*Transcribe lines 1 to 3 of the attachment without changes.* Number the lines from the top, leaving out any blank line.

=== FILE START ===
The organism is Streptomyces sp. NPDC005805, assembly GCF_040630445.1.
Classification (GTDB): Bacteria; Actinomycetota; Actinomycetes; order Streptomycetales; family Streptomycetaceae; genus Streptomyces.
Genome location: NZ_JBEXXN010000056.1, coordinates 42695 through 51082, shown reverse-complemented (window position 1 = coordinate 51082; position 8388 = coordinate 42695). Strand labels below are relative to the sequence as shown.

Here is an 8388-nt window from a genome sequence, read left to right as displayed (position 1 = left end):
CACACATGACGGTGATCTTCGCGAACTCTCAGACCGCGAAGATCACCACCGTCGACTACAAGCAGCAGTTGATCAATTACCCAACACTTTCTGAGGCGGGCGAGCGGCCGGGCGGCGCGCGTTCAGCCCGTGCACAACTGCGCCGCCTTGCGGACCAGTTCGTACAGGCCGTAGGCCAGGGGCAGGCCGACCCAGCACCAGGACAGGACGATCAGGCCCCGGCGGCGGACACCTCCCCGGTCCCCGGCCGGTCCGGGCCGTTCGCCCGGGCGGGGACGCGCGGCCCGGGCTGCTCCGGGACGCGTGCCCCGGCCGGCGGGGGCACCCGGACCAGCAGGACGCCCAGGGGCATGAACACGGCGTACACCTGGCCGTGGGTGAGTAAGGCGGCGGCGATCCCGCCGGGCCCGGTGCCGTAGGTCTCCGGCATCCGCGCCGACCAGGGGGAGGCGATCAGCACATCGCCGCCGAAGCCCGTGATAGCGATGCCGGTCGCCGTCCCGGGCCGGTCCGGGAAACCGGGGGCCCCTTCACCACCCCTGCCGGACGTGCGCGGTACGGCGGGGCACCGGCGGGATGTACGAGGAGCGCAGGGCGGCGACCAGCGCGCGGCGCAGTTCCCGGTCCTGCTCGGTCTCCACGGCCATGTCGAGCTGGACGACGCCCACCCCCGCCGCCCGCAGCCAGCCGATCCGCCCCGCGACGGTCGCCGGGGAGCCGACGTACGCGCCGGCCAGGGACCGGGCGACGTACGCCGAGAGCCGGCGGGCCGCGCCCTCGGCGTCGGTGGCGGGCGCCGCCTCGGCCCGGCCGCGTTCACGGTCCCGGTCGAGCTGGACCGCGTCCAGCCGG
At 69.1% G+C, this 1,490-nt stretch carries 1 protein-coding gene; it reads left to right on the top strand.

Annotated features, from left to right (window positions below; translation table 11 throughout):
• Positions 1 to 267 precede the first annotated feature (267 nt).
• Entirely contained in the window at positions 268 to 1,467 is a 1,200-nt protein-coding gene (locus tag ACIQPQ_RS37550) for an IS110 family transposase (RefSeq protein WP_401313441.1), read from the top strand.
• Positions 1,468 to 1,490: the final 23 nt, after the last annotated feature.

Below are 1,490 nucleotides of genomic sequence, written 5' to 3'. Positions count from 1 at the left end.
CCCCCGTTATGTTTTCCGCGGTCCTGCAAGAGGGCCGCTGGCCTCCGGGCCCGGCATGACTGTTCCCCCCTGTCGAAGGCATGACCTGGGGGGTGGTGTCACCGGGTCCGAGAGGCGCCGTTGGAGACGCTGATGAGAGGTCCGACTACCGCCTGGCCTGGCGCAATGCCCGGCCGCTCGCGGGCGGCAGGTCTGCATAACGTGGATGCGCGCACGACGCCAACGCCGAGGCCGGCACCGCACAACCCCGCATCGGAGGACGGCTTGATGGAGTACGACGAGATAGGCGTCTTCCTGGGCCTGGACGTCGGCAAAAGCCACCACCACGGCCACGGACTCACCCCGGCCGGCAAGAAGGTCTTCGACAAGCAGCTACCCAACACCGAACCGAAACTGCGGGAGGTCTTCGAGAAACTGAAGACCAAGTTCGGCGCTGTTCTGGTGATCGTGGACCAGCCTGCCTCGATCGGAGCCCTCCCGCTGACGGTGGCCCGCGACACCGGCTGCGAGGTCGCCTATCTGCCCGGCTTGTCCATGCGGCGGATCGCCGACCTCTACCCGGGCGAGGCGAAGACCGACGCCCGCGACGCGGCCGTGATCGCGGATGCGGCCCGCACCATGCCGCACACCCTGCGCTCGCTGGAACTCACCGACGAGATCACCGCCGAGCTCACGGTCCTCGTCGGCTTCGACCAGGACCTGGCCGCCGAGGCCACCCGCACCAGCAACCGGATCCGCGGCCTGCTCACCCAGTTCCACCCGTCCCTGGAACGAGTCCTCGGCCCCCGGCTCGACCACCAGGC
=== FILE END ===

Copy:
The organism is Streptomyces sp. NPDC005805, assembly GCF_040630445.1.
Classification (GTDB): Bacteria; Actinomycetota; Actinomycetes; order Streptomycetales; family Streptomycetaceae; genus Streptomyces.
Genome location: NZ_JBEXXN010000056.1, coordinates 42695 through 51082, shown reverse-complemented (window position 1 = coordinate 51082; position 8388 = coordinate 42695). Strand labels below are relative to the sequence as shown.